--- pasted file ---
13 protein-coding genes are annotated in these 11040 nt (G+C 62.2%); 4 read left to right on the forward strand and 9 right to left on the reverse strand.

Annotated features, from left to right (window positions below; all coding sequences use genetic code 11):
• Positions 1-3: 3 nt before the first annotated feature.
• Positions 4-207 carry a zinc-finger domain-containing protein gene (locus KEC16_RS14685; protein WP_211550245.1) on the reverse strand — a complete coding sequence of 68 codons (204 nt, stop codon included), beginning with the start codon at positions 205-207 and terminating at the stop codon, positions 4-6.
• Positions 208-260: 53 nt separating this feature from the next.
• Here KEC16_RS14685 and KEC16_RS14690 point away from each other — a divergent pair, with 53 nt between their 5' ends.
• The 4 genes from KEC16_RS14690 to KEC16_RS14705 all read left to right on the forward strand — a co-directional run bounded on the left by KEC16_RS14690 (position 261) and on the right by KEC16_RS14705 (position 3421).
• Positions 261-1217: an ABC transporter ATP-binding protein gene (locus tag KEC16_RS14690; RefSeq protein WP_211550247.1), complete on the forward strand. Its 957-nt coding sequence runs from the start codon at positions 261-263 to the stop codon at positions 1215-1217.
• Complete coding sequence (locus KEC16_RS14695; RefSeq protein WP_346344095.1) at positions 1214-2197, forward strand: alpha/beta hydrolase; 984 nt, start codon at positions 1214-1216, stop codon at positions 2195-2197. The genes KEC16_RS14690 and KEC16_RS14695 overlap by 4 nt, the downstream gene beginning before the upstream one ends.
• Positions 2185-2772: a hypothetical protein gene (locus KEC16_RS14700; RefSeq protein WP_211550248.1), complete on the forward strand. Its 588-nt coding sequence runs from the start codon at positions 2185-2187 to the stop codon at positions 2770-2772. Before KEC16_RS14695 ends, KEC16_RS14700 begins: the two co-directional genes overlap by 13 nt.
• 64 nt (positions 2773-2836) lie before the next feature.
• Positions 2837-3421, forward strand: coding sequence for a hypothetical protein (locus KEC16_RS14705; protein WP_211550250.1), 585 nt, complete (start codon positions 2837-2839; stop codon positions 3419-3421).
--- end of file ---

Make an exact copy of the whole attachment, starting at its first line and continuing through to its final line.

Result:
13 protein-coding genes are annotated in these 11040 nt (G+C 62.2%); 4 read left to right on the forward strand and 9 right to left on the reverse strand.

Annotated features, from left to right (window positions below; all coding sequences use genetic code 11):
• Positions 1-3: 3 nt before the first annotated feature.
• Positions 4-207 carry a zinc-finger domain-containing protein gene (locus KEC16_RS14685; protein WP_211550245.1) on the reverse strand — a complete coding sequence of 68 codons (204 nt, stop codon included), beginning with the start codon at positions 205-207 and terminating at the stop codon, positions 4-6.
• Positions 208-260: 53 nt separating this feature from the next.
• Here KEC16_RS14685 and KEC16_RS14690 point away from each other — a divergent pair, with 53 nt between their 5' ends.
• The 4 genes from KEC16_RS14690 to KEC16_RS14705 all read left to right on the forward strand — a co-directional run bounded on the left by KEC16_RS14690 (position 261) and on the right by KEC16_RS14705 (position 3421).
• Positions 261-1217: an ABC transporter ATP-binding protein gene (locus tag KEC16_RS14690; RefSeq protein WP_211550247.1), complete on the forward strand. Its 957-nt coding sequence runs from the start codon at positions 261-263 to the stop codon at positions 1215-1217.
• Complete coding sequence (locus KEC16_RS14695; RefSeq protein WP_346344095.1) at positions 1214-2197, forward strand: alpha/beta hydrolase; 984 nt, start codon at positions 1214-1216, stop codon at positions 2195-2197. The genes KEC16_RS14690 and KEC16_RS14695 overlap by 4 nt, the downstream gene beginning before the upstream one ends.
• Positions 2185-2772: a hypothetical protein gene (locus KEC16_RS14700; RefSeq protein WP_211550248.1), complete on the forward strand. Its 588-nt coding sequence runs from the start codon at positions 2185-2187 to the stop codon at positions 2770-2772. Before KEC16_RS14695 ends, KEC16_RS14700 begins: the two co-directional genes overlap by 13 nt.
• 64 nt (positions 2773-2836) lie before the next feature.
• Positions 2837-3421, forward strand: coding sequence for a hypothetical protein (locus KEC16_RS14705; protein WP_211550250.1), 585 nt, complete (start codon positions 2837-2839; stop codon positions 3419-3421).